The Yu Yuan Gardens is nothing but a block of replicated buildings from the Ming Dynasty. It looks like a Disneyland version of China. The best dumplings in Shanghai can supposedly be found here. We would have waited for over an hour to get our serving, so we gave it a miss. How much better can a dumpling taste anyway? The queue for the dumplings comprised of Chinese and Western tourists. I read on a website that this is where locals buy dumplings too, but this statement was written by an American who probably assumed that the Chinese people lining up were from Shanghai. I knew they were all tourists by the cameras hanging around their necks and the Chinese tour buses. At the Yu Yuan Gardens you can also buy traditional Chinese foods such as a Big Mac, Kentucky Fried Chicken and an Iced Mocha Frappachino. There were plenty of souvenirs for sale too. The Yu Yuan Gardens was pretty much a shopping centre set in a traditional Chinese building, with a food court too!
I experienced old school China a few blocks away from the Yu Yuan Gardens. We walked down a narrow street that comprised of a row of tiny 4-seater restaurants and fruit shops. The wooden window shutters of the apartments above the shops were blackened by the dirt accumulated over the past centuries. Now this was the China I wanted to see.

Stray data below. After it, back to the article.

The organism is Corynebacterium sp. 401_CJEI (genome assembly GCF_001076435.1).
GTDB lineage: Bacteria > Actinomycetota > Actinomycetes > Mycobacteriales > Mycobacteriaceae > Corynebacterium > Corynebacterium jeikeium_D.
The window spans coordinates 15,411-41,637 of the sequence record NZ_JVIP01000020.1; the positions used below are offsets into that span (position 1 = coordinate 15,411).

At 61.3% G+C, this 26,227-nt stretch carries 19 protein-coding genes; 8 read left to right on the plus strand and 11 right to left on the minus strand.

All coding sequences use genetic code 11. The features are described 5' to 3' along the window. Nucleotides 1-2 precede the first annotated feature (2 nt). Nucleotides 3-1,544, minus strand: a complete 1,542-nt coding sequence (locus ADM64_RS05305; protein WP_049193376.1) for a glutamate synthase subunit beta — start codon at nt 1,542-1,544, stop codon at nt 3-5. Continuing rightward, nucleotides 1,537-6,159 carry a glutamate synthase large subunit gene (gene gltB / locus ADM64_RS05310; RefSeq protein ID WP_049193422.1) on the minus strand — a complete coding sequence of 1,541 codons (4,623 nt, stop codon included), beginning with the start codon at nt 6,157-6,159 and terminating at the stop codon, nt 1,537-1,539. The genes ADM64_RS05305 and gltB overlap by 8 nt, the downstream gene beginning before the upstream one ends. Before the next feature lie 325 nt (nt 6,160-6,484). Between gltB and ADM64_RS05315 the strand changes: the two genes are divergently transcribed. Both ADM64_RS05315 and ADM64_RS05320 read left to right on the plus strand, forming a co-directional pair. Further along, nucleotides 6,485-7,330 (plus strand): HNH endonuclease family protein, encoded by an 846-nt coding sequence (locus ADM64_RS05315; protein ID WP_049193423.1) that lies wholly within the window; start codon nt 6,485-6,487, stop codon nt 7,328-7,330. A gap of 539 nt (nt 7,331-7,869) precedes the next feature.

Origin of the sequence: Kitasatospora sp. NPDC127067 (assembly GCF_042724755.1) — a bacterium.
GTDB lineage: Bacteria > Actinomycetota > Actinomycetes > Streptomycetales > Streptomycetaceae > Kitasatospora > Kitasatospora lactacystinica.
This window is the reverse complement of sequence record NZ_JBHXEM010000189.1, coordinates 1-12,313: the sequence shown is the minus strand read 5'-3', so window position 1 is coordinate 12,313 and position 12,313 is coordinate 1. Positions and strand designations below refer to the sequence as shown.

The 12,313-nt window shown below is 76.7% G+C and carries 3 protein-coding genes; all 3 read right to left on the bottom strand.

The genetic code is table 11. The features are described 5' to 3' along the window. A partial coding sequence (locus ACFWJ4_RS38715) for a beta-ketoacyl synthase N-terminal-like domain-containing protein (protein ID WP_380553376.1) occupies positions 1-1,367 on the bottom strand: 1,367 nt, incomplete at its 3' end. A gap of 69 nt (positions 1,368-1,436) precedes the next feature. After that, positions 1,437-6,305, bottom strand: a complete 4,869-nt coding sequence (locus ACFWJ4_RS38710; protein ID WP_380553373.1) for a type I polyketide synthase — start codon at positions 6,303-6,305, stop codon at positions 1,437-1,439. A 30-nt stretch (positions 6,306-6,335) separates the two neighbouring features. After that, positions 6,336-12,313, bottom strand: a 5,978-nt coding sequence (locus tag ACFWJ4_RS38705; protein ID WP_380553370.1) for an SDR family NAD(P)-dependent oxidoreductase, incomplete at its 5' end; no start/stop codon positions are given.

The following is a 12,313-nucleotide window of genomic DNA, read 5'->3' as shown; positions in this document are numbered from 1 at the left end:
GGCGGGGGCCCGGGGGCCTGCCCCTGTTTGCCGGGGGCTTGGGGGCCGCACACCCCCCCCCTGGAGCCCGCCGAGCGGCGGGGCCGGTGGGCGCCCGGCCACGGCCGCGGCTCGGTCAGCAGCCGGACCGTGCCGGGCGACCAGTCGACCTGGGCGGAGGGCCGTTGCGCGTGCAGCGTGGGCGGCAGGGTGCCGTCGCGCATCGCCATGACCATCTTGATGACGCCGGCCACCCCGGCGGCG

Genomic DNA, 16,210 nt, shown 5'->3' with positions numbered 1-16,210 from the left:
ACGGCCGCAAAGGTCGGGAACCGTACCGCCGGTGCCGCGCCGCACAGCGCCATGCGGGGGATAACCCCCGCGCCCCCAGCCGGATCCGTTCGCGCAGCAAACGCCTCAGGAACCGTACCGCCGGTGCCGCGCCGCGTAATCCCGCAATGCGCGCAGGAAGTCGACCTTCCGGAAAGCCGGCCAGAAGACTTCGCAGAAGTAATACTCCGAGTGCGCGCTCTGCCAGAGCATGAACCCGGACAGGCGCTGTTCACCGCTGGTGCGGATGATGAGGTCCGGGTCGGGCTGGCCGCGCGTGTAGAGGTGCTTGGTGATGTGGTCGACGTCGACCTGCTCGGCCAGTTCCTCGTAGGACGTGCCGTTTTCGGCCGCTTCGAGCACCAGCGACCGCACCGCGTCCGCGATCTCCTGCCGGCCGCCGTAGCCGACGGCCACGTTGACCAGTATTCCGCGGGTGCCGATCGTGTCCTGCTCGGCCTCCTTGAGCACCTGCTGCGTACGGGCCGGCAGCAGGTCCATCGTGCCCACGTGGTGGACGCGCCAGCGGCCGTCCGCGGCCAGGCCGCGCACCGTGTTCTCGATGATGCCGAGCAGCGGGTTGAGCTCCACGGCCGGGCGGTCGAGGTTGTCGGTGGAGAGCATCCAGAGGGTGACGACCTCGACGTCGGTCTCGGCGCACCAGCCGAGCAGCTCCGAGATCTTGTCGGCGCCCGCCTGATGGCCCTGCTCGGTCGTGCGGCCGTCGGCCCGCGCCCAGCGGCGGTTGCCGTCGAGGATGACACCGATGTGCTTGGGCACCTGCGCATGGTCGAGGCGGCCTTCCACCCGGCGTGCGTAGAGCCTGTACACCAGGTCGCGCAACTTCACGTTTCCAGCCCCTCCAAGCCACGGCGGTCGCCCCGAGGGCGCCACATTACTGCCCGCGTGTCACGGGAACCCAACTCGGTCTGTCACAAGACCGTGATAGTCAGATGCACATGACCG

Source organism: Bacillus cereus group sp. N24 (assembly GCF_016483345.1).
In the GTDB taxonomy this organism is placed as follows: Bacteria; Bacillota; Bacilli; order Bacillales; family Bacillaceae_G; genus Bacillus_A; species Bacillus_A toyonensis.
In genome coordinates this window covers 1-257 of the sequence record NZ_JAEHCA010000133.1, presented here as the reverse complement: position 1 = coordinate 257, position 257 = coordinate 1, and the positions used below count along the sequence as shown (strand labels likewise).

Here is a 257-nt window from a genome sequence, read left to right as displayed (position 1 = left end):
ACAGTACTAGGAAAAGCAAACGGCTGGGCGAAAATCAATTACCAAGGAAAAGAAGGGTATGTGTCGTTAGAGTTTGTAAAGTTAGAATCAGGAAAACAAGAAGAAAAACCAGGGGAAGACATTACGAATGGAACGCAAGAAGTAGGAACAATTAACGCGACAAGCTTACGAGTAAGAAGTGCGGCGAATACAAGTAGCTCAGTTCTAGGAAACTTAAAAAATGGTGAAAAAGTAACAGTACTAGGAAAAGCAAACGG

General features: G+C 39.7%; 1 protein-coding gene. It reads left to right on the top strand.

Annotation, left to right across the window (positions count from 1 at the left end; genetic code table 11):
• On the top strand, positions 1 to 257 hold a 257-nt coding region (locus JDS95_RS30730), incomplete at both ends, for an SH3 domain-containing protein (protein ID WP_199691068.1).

Another few blocks away was the French Concession. The French Concession is a maze of tree lined streets and European architecture. Many expatriates live here. There are many cute boutiques that are less of a headache to browse through than the Xi Pu market, but of course, sell the same clothes at a higher price.
You don’t need a taxi to get around Shanghai. I walked from Nanjing Road West to East to get to the Bund at the end of the road, and from Nanjing Road East to the Yu Yuan Gardens and then the French Concession, that connects back to Nanjing Road West. It is a fair distance to walk, but it is a better way of exploring the city than travelling in a cab.
The Bund features a mix of old European and American architecture. They were impressive buildings, but they didn’t take my breath away like the upper end of Collins Street does. The Bund is along a river and on the other side is the town of Pudong, which is primarily an area full of business buildings and one of Shanghai’s two Hooters. Pudong is attempting to rival the glittering skyline of Hong Kong, with new building being erected every few months. Pudong is also in competition to build the tallest building in the world.
Here are some pictures of the Bund:
This is a man cleaning a bridge along the Bund. Work safety regulations in China are non-existent.
I desperately wanted to see some evidence of the opium hey days of Shanghai in the 1920s. Unfortunately I did not find an opium den, but I found a plaque on a hotel with the word "opium" on it.